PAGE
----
YouTube is free and has a lot of language learning channels, so if you're not signed up already, sign up! Here are some I subscribe to: Learn Italian with Lucrezia (Italian), Anil Mahato (Hindi), Enchantrees * (Bengali), YangYang Cheng (Chinese). LearnArabicwithMaha (Arabic), Gimmeabreakman (Japanese). You can also search LanguagePod101 on YouTube and get video lessons in your target language that way. And here are some that are in the target language only: TV5Monde (French), Univision Noticias (Spanish), ANNnewsCH (Japanese), Bangla Natok (Bengali), and SET India (Hindi). There are many free movies on YouTube in Hindi and Japanese, for example, as well as in other languages. Just search "(target language) + movies or films - many have subtitles. Moreover, Hulu has a lot of free content in other languages. If you like anime, as I do, you can watch Dragon Ball Z, Bleach, Naruto, One Piece and so on in the original Japanese with English subtitles. This in particular has been very useful to me because I've gotten used to the cadences and gestures and rhythms and expressions used in formal and informal speech. And I've been able to tell the difference from the first episode when I understood, like, a word, to the last, when I understood, like, a lot. (You can, of course, buy DVDs of such series or pay to subscribe to HuluPlus for additional content.) Watch while you eat. If you already have a smart phone, watch while you're waiting for that appointment or taking public transportation. Not while walking!

        To be continued . . .

        Sunday, August 3, 2014

        My Top 5 Favorite Novels

        It's hard to say what the best five novels I've ever read are. In fact, I generally think that it's dumb to talk about the best novel or best song - just like its dumb to talk about a best color. Yes, novels and songs are art. Colors, in and of themselves, are not - except when "created" by companies. However, who's to say, out of all the great novels that have been written, which one is superior to the rest? It's like asking, Who's the most beautiful woman in the world? Once you reach a certain level of beauty, it doesn't really matter. It's about personal taste or mood. Along these lines, I'd like to use the term "favorite" instead of "best."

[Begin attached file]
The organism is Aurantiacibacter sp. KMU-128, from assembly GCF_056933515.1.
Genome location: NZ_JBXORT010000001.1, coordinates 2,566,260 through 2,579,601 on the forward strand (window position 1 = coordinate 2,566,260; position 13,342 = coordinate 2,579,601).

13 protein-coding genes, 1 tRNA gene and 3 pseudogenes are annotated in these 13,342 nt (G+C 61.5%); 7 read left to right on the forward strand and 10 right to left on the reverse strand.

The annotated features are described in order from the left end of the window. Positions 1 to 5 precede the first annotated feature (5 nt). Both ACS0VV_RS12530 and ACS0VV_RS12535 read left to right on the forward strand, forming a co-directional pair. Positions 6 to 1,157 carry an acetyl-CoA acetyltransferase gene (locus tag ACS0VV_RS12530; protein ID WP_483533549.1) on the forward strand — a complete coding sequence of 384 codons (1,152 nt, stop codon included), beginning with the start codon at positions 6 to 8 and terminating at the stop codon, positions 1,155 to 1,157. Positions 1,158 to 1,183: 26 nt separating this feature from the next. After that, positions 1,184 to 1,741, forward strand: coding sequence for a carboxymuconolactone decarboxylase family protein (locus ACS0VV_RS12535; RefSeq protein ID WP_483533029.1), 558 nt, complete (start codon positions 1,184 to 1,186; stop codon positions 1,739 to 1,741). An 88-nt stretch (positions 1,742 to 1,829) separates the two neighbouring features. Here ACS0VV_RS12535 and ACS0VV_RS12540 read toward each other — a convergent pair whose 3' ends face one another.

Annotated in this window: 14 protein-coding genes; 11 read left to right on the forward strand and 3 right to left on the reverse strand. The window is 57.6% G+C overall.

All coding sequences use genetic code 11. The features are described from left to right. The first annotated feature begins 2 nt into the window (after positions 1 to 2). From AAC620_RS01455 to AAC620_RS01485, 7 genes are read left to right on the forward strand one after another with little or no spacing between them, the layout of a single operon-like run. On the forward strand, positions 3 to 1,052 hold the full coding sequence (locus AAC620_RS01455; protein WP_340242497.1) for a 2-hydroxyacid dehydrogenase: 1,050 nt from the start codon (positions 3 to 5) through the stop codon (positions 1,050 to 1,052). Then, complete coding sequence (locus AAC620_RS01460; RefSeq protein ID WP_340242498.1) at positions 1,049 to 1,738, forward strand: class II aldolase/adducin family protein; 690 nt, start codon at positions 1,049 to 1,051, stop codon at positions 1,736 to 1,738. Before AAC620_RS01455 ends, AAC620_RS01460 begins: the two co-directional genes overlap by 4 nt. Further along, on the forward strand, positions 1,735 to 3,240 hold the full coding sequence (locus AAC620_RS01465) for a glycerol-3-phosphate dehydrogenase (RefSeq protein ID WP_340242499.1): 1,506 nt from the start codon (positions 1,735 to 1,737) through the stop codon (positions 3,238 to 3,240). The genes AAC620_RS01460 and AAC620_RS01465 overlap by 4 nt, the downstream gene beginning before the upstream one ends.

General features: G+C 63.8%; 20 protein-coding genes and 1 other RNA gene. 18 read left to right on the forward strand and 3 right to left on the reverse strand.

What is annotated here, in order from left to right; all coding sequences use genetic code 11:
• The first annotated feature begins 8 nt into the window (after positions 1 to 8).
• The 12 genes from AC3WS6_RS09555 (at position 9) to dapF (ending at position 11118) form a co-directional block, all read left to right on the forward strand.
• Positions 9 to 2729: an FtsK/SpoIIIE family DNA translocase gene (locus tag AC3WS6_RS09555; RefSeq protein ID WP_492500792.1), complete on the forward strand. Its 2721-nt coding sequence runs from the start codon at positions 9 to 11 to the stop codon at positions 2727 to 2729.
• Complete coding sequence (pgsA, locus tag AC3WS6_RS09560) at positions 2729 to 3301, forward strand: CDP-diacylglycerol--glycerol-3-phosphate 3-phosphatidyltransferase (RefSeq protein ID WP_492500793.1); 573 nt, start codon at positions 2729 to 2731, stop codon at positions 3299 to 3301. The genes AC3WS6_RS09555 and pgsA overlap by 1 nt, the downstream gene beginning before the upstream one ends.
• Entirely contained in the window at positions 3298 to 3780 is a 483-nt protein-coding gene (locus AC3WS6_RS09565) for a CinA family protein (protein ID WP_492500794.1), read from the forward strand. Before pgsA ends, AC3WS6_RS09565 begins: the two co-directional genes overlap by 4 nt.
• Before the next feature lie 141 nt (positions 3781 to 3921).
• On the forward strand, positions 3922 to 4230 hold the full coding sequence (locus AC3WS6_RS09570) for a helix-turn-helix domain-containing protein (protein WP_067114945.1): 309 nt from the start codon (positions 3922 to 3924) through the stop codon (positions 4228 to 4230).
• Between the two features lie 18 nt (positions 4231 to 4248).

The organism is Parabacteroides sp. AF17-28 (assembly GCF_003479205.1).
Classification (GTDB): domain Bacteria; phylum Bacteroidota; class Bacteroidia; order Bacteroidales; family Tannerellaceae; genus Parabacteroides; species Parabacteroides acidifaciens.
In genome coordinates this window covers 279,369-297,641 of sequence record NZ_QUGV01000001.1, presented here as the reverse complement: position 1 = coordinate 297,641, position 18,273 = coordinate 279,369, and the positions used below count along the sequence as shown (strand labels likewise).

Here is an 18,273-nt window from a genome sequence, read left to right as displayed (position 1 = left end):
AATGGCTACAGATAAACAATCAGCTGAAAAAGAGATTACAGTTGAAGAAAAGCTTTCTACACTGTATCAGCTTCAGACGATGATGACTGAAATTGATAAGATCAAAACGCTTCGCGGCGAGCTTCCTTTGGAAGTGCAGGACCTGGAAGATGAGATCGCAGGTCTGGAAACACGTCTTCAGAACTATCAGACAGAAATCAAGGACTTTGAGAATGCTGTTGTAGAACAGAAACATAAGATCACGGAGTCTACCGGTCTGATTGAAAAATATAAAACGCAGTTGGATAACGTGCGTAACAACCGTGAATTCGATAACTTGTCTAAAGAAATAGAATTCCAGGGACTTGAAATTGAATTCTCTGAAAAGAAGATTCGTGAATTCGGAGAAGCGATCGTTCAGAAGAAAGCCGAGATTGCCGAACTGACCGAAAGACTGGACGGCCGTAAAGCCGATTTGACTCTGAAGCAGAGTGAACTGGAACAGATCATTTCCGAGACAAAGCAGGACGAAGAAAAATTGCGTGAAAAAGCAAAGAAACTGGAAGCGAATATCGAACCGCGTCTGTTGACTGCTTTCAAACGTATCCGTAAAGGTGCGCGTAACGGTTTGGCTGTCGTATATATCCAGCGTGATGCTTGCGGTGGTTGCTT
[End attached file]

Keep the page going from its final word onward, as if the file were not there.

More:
Norwegian Wood by Haruki Murakami

        This is the first Murakami novel I read. I don't know if that had anything to do with the massive effect this book had on me. I also thought that it was autobiographical, which, as it turns out, it wasn't, except for some minor details about the school and so on. This book seriously made me depressed and toward the end, when Watanabe is helpless to assist an ever-worsening Naoko, I cried a little. Really, I was just thinking about it, not while reading, and maybe it connected with something in my life, how we are completely helpless in aiding others, not just from death but from pain. I read the English translation by Jay Rubin (2000). (I prefer Birnbaum as Murakami translator.) I've heard Murakami isn't as good in Japanese. Anyway, I'm still somewhat afraid of the book, knowing I'll read it again someday. If you don't mind unbearable sadness, if you're a bit of a loner, if you contemplate death more than the average Joe or Jane, then this novel is perfect for you. Although this is Murakami's only non-speculative novel, it's  not too dissimilar to his other novels, sharing themes. It isn't as funny, though. (I did a more detailed review of the novel, which you can read by clicking here.)

        So good I bought the film (2010), which is in Japanese. Not as good as the book. Some good, affecting parts. Good actors. But, and I won't do a review here but, it just, to me, doesn't capture certain elements from the book, such as the long, helpless nature of watching Naoko die. And it depicts this overally dramatic shot of Watanabe crying his eyes out, which is so antithetical to the book, which omits any direct expressions of his sadness. And then there's the ending, totally not the right mood of the book, which celebrates Naoko's life, if done so by having Watanabe have sex with Reiko, several times, who was the closest person to her. I hope someone makes another version.